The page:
The last time I chimed in about a book was THE SHADOWS WE HIDE. So here is everything I have read since then.
THE KILLING HABIT - Mark Billingham
Wait....the last time I chimed in about a book was THE KILLING HABIT. Anyway, the latest, THEIR LITTLE SECRET, is coming on June 4th. I am v. excited about this book. [Editors Note: Sorry about the usage of 'v. excited.']
WALT FOR SIGNS - Craig Johnson
A book wanted to love but only liked. My issue is with the form, more than the writing. Set-up, punchline, out. Their inherent briefness is somehow not satisfying particularly for characters that I love to see and hang with. Extra points though for the evocative wintery setting of many of the pieces.
THE HIGHWAYMAN - Craig Johnson
A ghost story that I read way to fast. Mr. Johnson is a wonderful writer for place and mood, and with a ghost story, I feel like you need to savor that writing. Read a chapter or two over the course of many nights right before bed. Instead, I read it on a plane while continually was trying to figure how to move around in my seat so I wouldn't touch shoulders with the person next to me. Pretty sure this is not the environment to read this or any book.
THE DROP - Dennis Lehane
I saw the movie many years ago now and enjoyed it quite a bit. I was not surprised when the movie did not catch on with audiences. I felt the solid direction could have been uplifted by a better director in the Sidney Lumet vain. The book was just as satisfying, primarily for its ability to remind me of early Dennis Lehane.
HOW IT HAPPENED - Michael Koryta
All the pieces are certainly present for another winner from Mr. Koryta, but I found the third act just too convoluted. I wanted something a bit cleaner and more direct. This not to say the book is a loss, Mr. Koryta does not write bad books. [Editor's Note: Great cover blurb there Michael if you need it.]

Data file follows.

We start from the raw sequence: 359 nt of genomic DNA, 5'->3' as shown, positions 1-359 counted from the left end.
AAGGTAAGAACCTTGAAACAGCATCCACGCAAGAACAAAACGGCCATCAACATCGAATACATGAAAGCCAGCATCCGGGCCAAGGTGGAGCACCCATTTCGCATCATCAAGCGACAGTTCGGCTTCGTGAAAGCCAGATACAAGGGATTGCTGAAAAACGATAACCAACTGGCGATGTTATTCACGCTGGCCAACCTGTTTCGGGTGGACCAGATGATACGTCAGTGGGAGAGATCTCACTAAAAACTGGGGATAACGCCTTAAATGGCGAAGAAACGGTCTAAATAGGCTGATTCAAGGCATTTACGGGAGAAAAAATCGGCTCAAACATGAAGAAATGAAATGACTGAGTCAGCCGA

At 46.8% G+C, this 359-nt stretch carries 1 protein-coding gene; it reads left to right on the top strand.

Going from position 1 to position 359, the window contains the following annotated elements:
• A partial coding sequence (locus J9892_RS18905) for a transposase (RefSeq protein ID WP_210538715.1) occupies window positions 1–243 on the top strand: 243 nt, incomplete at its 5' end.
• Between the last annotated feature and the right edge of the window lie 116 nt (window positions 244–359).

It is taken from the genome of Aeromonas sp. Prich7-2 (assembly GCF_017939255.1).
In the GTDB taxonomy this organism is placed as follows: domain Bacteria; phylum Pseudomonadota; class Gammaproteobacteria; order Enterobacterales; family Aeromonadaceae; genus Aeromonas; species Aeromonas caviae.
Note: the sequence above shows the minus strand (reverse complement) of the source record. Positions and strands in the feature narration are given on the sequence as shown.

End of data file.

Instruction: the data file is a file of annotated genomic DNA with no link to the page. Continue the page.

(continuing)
THE MIDDLEMAN - Olen Steinhauer
In the acknowledgment section at the end, Mr. Steinhauer details the 5-year journey the book took from pen to publication. The book morphed a lot. I was at a signing where I think he spoke about the books as a novel about environmental/eco-terrorism which THE MIDDLEMAN certainly is not. I could obviously be misremembering the whole thing. In any case, the book never took off for me. I certainly appreciated the tight opener that time jumps into the rest of the book. But the back half of the book is just one too many flashbacks to scenes from that first section. Any forward momentum in the latter sections of the book felt neutered because of it.
All of this has gotten the TBR to 25 books. Woot! Woot! I celebrated this accomplishment by buying a bag of Hostess Donnetts at Walgreens on my way to work this morning. Sadly this will not last for too awful long. I keep a wishlist on Amazon partially to remember things I am interested in, but mainly to keep me updated about the books I need to buy. [Editor's Note: I wish there was a filter to sort this list by release date, but I guess that would be weird as things like toothpaste don't have release dates.] I looked over the list there are 4 books from authors I read out right now plus new Billingham and Ellroy on June 4. Further muddying the waters are a few outstanding books I am missing to continue with a couple of series, notably Stephen Booth, and Edward Marston. Still, this last spate of reading has given me a good amount of confidence to bring the TBR down to a number in the low 20's by year's end.
I'm gonna eat 1 or 4 of those donuts now.
Currently Reading: SHADOW OF THE HANGMAN - Edward Marston
To Be Read: 25